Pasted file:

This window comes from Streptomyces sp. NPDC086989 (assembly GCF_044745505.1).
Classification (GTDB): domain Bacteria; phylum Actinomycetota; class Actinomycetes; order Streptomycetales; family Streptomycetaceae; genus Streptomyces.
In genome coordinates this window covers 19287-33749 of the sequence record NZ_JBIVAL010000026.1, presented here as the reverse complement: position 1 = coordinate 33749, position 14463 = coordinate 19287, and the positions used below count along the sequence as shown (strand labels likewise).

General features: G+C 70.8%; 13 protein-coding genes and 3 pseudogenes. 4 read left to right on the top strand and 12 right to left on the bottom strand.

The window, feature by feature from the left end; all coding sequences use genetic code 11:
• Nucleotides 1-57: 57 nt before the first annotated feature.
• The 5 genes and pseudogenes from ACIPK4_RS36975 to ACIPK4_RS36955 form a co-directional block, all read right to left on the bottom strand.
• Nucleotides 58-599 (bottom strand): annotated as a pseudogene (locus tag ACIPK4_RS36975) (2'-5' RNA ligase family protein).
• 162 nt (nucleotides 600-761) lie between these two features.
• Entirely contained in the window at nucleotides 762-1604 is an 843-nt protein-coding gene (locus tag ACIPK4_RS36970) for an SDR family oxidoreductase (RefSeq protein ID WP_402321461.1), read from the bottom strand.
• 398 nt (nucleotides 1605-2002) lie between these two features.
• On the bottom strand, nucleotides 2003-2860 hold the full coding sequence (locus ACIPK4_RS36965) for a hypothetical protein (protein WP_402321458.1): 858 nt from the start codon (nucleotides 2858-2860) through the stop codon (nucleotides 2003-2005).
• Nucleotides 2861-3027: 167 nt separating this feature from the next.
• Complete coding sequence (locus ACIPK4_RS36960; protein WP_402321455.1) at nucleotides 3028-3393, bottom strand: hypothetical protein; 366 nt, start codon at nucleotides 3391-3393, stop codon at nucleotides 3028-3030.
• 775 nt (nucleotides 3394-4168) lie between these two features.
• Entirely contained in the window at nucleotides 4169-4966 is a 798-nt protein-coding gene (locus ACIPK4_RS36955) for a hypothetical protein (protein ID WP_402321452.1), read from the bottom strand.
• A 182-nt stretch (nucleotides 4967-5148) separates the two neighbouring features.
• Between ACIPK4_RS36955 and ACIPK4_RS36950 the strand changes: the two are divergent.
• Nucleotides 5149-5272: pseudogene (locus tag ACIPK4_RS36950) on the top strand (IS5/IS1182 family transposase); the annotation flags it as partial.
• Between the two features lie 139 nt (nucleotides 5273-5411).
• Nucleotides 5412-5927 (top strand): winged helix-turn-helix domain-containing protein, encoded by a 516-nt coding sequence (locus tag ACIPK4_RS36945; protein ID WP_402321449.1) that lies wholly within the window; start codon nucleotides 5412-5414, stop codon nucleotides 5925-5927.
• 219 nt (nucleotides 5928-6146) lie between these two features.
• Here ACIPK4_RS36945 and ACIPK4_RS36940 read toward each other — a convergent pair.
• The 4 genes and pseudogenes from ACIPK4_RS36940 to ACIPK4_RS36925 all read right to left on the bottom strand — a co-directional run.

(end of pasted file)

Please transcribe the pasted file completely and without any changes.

This window comes from Streptomyces sp. NPDC086989 (assembly GCF_044745505.1).
Classification (GTDB): domain Bacteria; phylum Actinomycetota; class Actinomycetes; order Streptomycetales; family Streptomycetaceae; genus Streptomyces.
In genome coordinates this window covers 19287-33749 of the sequence record NZ_JBIVAL010000026.1, presented here as the reverse complement: position 1 = coordinate 33749, position 14463 = coordinate 19287, and the positions used below count along the sequence as shown (strand labels likewise).

General features: G+C 70.8%; 13 protein-coding genes and 3 pseudogenes. 4 read left to right on the top strand and 12 right to left on the bottom strand.

The window, feature by feature from the left end; all coding sequences use genetic code 11:
• Nucleotides 1-57: 57 nt before the first annotated feature.
• The 5 genes and pseudogenes from ACIPK4_RS36975 to ACIPK4_RS36955 form a co-directional block, all read right to left on the bottom strand.
• Nucleotides 58-599 (bottom strand): annotated as a pseudogene (locus tag ACIPK4_RS36975) (2'-5' RNA ligase family protein).
• 162 nt (nucleotides 600-761) lie between these two features.
• Entirely contained in the window at nucleotides 762-1604 is an 843-nt protein-coding gene (locus tag ACIPK4_RS36970) for an SDR family oxidoreductase (RefSeq protein ID WP_402321461.1), read from the bottom strand.
• 398 nt (nucleotides 1605-2002) lie between these two features.
• On the bottom strand, nucleotides 2003-2860 hold the full coding sequence (locus ACIPK4_RS36965) for a hypothetical protein (protein WP_402321458.1): 858 nt from the start codon (nucleotides 2858-2860) through the stop codon (nucleotides 2003-2005).
• Nucleotides 2861-3027: 167 nt separating this feature from the next.
• Complete coding sequence (locus ACIPK4_RS36960; protein WP_402321455.1) at nucleotides 3028-3393, bottom strand: hypothetical protein; 366 nt, start codon at nucleotides 3391-3393, stop codon at nucleotides 3028-3030.
• 775 nt (nucleotides 3394-4168) lie between these two features.
• Entirely contained in the window at nucleotides 4169-4966 is a 798-nt protein-coding gene (locus ACIPK4_RS36955) for a hypothetical protein (protein ID WP_402321452.1), read from the bottom strand.
• A 182-nt stretch (nucleotides 4967-5148) separates the two neighbouring features.
• Between ACIPK4_RS36955 and ACIPK4_RS36950 the strand changes: the two are divergent.
• Nucleotides 5149-5272: pseudogene (locus tag ACIPK4_RS36950) on the top strand (IS5/IS1182 family transposase); the annotation flags it as partial.
• Between the two features lie 139 nt (nucleotides 5273-5411).
• Nucleotides 5412-5927 (top strand): winged helix-turn-helix domain-containing protein, encoded by a 516-nt coding sequence (locus tag ACIPK4_RS36945; protein ID WP_402321449.1) that lies wholly within the window; start codon nucleotides 5412-5414, stop codon nucleotides 5925-5927.
• 219 nt (nucleotides 5928-6146) lie between these two features.
• Here ACIPK4_RS36945 and ACIPK4_RS36940 read toward each other — a convergent pair.
• The 4 genes and pseudogenes from ACIPK4_RS36940 to ACIPK4_RS36925 all read right to left on the bottom strand — a co-directional run.